NASCAR: The Equation For Elliott Avoiding The Sophomore Slump Is Simple
Chase Elliott had one of the best rookie seasons in recent NASCAR memory, and arguably one of the best in NASCAR history. So will the Hendrick Motorsports phenom avoid the sophomore slump?
Ten top-five finishes, 17 top-ten finishes, two poles and a berth in the NASCAR playoffs. Not a bad season for a rookie. Chase Elliott might have come just shy of winning his first ever Monster Energy NASCAR Cup Series race, but he did put in one of the best rookie performances in recent memory on his way to capturing Rookie of the Year honors.
Elliott scored the same top fives in his rookie season than the three previous Rookie of the Year winners did combined. Those would be Brett Moffitt (1), Kyle Larson (8), and Ricky Stenhouse Jr. (1). In fact, Elliott’s 10 top-five finishes are the most since 2004 when Kasey Kahne scored 13.
Where does that leave Elliott headed into the 2017 season? With a lot of expectations.
“I really don’t feel any extra pressure from that standpoint,” Elliott commented during the Charlotte Motor Speedway Media Tour. “I want to be me and try to keep things as straightforward as I can. I certainly appreciate the support we’ve had.”
For a driver replacing a NASCAR legend and the son of another iconic NASCAR figure, not feeling any extra pressure is a good thing. Recent history tells us that sophomore seasons for rookies haven’t been as favorable as their rookie seasons.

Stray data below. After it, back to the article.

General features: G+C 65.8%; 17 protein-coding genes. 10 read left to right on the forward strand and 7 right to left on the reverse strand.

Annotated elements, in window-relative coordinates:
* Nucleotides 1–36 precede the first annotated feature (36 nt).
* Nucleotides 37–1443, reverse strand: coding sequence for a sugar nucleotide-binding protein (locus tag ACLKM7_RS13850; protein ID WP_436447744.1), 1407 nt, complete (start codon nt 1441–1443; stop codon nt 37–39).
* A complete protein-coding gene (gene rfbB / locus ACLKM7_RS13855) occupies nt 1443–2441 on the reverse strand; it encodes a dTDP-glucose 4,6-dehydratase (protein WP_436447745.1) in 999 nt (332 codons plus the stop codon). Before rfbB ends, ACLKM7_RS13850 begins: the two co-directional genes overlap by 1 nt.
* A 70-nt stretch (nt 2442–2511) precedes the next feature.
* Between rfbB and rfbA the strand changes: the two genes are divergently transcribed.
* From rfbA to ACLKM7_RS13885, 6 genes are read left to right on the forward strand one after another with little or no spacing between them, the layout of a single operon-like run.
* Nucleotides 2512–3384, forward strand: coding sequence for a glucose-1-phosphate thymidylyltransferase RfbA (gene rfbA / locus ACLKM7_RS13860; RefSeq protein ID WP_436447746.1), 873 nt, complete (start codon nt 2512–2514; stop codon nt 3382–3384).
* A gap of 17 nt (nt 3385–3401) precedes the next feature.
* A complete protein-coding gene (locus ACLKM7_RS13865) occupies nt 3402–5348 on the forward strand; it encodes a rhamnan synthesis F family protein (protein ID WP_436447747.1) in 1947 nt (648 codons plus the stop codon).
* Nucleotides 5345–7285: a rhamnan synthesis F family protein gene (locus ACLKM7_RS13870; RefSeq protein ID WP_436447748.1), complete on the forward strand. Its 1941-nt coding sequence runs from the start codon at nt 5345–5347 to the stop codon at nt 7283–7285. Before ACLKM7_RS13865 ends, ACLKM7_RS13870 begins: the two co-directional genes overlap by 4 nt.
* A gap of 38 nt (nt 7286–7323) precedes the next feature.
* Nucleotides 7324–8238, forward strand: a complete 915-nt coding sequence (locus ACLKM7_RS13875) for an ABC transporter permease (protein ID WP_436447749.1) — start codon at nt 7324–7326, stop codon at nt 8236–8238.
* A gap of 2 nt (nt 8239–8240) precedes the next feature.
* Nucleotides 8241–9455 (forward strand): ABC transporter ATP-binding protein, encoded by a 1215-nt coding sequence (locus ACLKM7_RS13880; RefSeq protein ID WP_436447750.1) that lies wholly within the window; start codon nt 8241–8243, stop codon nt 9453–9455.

In 2015, Kyle Larson saw a dramatic drop in performance after his rookie season when he scored just two top-five and ten top-ten finishes, a difference of eight and seven respectively. Austin Dillon saw his season take a step back when he scored just one more top-five and dropped a place in the final standings after averaging 2.5 positions worse throughout the season.
In 2014, Ricky Stenhouse Jr. was fell to 27th in the final standings a year after he finished 19th during his rookie season. Despite missing one race during his sophomore season, Stenhouse Jr. also had seven lead lap finishes fewer and had a worse average finish over the course of the season by 3.5 positions.
Elliott’s looking at his second season as just another set of races. “You hope you can continue forward and not look at it as Year Two or look at it from that perspective,” Elliott said. “You have to see the challenges as they come.”
One challenge that won’t impact the possibility of a sophomore slump is Elliott’s crew chief, Alan Gustafson.
“One thing I’m excited about, which I haven’t had in the last few years, is having the same crew chief two years in a row. I haven’t had that. I really enjoyed working with Alan last year. I think he’s one of the best.”
Limited track time with a new aero package is another hurdle Elliott will face in avoiding the sophomore slump. At the tire test at Las Vegas Motor Speedway during the offseason, Elliott mentioned how he felt rusty jumping back into the car after waiting all winter to get going again.
A missed opportunity to test at Phoenix Raceway may also add to Elliott’s “rusty” feel behind the wheel. Teammate Dale Earnhardt Jr. is taking laps for Hendrick Motorsports, and rookies Erik Jones and Daniel Suarez are both representing their race teams.
Elliott won’t have to sit on the sidelines much longer. He will be behind the wheel of his No. 24 car in “The Clash” at Daytona, providing him with some competitive laps before NASCAR’s biggest race.
The equation for Elliott to avoid the sophomore slump may be simple: don’t change anything. Only time will tell if that equation holds true.